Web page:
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Public Talk Maynooth: Daniel Finn on ‘One Man’s Terrorist’

Dan Finn

We’ve, meaning the doctoral students in Maynooth’s Arts and Humanities Institute, been lucky enough to get access to funding to bring in a speaker that coincides with our overlapping interests, and I’m happy to ‘announce’ that Daniel Finn exists in this overlap.  He’ll be talking about his new book out from Verso but if you’re not familiar with his other writings on subjects as diverse as the PKK, Corbynism and the life and work of critic and commentator of Fintan O’Toole, you should be imo

If you happen to be around Maynooth at the advertised time, we’d be very happy to see you there!

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Time to Say Good-Bye

The Untranslated

Gerard ter Borch, Man on Horseback. Image Source

There is no better opportunity to announce the closing of The Untranslated than after climbing the K2 of world literature (i. e. Stefano D’Arrigo’s Horcynus Orca), for the place of Mount Everest will always be reserved for Finnegans Wake, while Zettel’s Traum is more like the Mariana Trench. If you have read my fifth-anniversary blog post, this announcement should not come as a complete surprise. Some of my readers have been genuinely puzzled about all the effort that comes into my reviews, and this realisation has finally caught up with me. I would like to find a different use for this energy, preferably more enjoyable and fulfilling for myself. I’ve realised that being a polyglot whizz kid who can read Ulysses-like books in multiple languages and write painstakingly detailed reviews of them is not a thing for…

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BEAUSANG Marius

Archives anarchistes

Né le le 22 janvier 1882 à Marseille. Terrassier à Aubervilliers (Seine). Anarchiste à Aubervilliers et Saint-Denis (Seine), correcteur à l’anarchie.

Petit Journal 23 décembre 1910. Gallica

Marius Beausang aurait participé au début des années 1900 à la colonie L’Essai fondée à Aiglemont (Ardennes) par Fortuné Henry. Beausang était correcteur au journal l’anarchie, selon le Petit parisien.

Il avait subi 5 condamnations.

En 1910, il connut, Jules Lefebvre dit Jully, secrétaire du syndicat des terrassiers de Saint-Denis, dans des réunions syndicales. Ils devinrent amis, Beausang se rendait journellement chez Jules Lefebvre qui vivait depuis deux ans avec Jeanne Gobinet. Beausang finit par en tomber amoureux et avertit Jully de ses sentiments envers Jeanne. Il lui fit remarquer que les principes libertaires admettaient l’amour libre. Jully sembla d’accord et Jeanne devint sa maîtresse. Puis subitement Lefebvre devint jaloux.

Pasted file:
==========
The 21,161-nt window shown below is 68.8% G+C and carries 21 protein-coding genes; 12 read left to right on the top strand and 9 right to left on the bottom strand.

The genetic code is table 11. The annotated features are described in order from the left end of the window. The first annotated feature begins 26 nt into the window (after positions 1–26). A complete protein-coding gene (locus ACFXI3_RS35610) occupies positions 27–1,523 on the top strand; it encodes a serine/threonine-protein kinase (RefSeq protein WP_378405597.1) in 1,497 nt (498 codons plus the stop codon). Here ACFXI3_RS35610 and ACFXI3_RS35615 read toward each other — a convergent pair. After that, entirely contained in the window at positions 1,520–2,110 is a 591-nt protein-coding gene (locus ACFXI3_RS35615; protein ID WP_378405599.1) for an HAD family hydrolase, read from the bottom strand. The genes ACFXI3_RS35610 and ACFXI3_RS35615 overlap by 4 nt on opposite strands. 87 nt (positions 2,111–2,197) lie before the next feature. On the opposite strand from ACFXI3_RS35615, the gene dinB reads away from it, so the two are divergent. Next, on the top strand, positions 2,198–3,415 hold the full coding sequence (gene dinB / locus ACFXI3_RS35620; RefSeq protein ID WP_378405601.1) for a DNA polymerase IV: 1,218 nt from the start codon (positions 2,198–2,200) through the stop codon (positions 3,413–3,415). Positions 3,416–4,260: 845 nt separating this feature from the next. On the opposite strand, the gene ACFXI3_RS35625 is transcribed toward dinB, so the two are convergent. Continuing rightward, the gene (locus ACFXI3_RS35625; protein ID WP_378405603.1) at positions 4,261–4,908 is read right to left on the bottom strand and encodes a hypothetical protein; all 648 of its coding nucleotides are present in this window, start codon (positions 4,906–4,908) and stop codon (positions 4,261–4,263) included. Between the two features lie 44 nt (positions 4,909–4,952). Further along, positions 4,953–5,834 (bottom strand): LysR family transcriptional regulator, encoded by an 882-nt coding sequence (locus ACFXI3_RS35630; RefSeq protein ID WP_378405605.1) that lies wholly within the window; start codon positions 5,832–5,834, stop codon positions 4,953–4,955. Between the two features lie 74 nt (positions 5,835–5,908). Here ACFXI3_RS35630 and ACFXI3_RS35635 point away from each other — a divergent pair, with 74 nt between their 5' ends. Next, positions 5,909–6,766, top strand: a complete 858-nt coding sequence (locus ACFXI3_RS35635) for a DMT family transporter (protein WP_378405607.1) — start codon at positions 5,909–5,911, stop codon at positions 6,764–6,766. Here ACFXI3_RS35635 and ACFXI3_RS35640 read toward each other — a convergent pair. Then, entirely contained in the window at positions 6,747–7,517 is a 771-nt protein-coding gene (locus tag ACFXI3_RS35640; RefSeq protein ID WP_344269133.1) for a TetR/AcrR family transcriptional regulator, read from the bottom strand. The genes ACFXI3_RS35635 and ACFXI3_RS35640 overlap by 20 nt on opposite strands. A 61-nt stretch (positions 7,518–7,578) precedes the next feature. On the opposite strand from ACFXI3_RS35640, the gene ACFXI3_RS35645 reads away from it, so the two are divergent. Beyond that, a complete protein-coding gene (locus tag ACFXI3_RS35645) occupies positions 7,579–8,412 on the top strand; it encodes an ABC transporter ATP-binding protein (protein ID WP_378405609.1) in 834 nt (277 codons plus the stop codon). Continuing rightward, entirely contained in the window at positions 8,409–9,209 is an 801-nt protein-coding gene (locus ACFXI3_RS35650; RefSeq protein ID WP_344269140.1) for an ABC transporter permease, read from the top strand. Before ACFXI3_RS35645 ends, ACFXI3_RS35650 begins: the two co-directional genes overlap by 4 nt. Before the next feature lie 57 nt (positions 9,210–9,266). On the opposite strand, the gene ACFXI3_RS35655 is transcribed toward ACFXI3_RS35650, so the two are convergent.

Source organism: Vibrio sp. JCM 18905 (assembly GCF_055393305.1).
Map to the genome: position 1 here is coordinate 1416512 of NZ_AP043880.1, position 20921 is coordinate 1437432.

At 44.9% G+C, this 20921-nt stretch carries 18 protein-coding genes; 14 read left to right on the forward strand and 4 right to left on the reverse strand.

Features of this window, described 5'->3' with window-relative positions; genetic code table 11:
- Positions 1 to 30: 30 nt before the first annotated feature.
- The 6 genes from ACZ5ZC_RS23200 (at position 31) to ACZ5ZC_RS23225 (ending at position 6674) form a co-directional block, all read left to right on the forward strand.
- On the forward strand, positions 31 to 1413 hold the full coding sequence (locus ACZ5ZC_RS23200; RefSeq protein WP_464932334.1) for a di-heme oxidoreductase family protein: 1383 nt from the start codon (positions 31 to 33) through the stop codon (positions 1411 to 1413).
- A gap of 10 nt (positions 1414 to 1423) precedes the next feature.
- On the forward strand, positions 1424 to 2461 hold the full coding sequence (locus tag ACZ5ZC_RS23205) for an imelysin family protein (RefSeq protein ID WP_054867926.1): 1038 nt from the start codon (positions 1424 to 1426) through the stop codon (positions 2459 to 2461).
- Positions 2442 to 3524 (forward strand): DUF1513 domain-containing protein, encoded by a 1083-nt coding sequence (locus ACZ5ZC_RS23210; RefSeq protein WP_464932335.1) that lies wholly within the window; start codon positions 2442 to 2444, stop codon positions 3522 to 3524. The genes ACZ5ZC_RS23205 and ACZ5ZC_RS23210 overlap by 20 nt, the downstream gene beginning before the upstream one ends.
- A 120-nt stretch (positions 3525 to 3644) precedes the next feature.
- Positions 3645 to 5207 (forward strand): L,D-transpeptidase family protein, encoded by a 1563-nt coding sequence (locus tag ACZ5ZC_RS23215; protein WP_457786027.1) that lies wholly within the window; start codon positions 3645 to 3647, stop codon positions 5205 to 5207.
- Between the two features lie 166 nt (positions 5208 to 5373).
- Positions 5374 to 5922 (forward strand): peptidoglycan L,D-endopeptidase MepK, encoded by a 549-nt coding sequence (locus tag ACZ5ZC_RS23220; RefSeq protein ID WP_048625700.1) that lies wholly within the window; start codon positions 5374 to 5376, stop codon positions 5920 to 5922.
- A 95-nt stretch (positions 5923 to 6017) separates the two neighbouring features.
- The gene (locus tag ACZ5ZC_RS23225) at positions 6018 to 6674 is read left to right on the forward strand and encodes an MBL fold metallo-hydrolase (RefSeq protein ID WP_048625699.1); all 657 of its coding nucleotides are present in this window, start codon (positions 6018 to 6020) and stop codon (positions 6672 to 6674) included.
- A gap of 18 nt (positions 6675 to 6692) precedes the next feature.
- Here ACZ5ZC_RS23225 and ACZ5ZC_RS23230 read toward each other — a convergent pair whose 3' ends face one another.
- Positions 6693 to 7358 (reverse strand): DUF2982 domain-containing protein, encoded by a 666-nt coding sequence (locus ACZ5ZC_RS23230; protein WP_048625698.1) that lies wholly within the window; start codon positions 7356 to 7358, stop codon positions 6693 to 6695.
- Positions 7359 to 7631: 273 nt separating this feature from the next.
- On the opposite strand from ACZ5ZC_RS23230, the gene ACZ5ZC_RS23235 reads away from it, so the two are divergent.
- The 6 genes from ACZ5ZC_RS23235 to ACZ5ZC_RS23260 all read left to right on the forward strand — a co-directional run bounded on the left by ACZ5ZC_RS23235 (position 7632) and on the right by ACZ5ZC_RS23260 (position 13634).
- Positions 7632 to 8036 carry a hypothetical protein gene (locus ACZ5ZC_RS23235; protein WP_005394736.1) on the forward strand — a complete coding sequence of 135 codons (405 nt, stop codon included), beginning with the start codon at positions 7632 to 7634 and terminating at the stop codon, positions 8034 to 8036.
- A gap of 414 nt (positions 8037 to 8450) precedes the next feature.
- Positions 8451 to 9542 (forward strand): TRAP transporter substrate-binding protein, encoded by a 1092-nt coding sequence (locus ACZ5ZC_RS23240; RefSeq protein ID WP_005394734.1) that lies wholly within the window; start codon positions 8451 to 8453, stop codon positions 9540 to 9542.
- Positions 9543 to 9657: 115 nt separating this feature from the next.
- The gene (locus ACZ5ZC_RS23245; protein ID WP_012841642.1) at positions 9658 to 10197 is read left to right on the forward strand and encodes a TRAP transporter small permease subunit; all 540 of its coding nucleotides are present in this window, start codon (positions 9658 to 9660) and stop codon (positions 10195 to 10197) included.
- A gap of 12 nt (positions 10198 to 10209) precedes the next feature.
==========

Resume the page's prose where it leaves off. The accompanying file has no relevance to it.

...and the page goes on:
Le 18 mai 1910, Jully tira sur Beausang, sans…

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Fiction: ‘She Flies far From the Land’

Happy to post I’ve a short story in the winter issue of Banshee, which you can get here

She Flies Far From the Land was the first story I wrote when I first started trying to do it properly, it’s been through many many drafts and has been rejected by many many outlets and I’m so glad that its been placed in a journal as good as this un

cheers

 

 

Vegan Chocolate Orange Torte

20190913_212858.jpg

Ingredients:

200g of dark chocolate

1 orange

100g cornstarch

3 apples

225g caster sugar

100 cornstarch

icing sugar

100ml olive oil

Put the olive oil and chocolate in a heatproof bowl over a pot of water, brought to the boil and left to simmer, till the chocolate melts.

Core your apples and place whats left in a food processor with the caster sugar until its nearly fully liquified. No need to peel them.

Peel your orange and slice each wedge into four or five relatively thin slices. You’ll need quite a sharp knife for this if you’re to avoid mangling these completely. Once they’re all cut up, throw them into your chocolate/oil mixture.

Add your apple/sugar mix to the chocolate/oil/orange mix, bring them all together.

Heat the oven to 160 C, pour your mixture into a cake tin. Bake for 25 minutes or until you can put a skewer and pull it out clean.

Once it’s cooked leave it to cool in the tin before taking it out for a bit. Leave it to cool completely on a wire rack and dust with icing sugar.

Note: If you want that a bit more fruit two oranges is fine and I’ve gotten good results from a bit less (75g) cornstarch too, the less the better if you want it to turn out lighter

 

Marx, Agamben, literary history and Underwood

I think Ted Underwood’s Distant Horizonsis probably the first book about computational literary studies, stylometry that I would feel confident in recommending to anyone interested in literature and not just other grad students who analyse it via stats, for the reason that the findings are so interesting on their own terms, not just because it advances promising lines of flight for the discipline, though it does that too.

The pace of change in detective versus sci-fi writing

Some of Underwood’s most interesting findings include i) the notion that the novel is a generic excrescence from biography, with a preference for physical description and sense-perception at the expense of more intricate and conceptual language, ii) that detective fiction is a far more coherent genre across time than science-fiction is and iii) segmented gender roles have become increasingly difficult to identify in fiction over the past two hundred years, and instances in which these divisions are maintained are primarily within texts written by men. By rendering these findings in the form of headlines I omit the clarifiers to which they are subject and the methods through which they were devised and I thereby do a disservice to Underwood’s work. I can only recommend that you take the time to read it yourself, as this blog will be more invested in taking up the notion of periodisation in his work by way of his previous work, Why Literary Periods Mattered.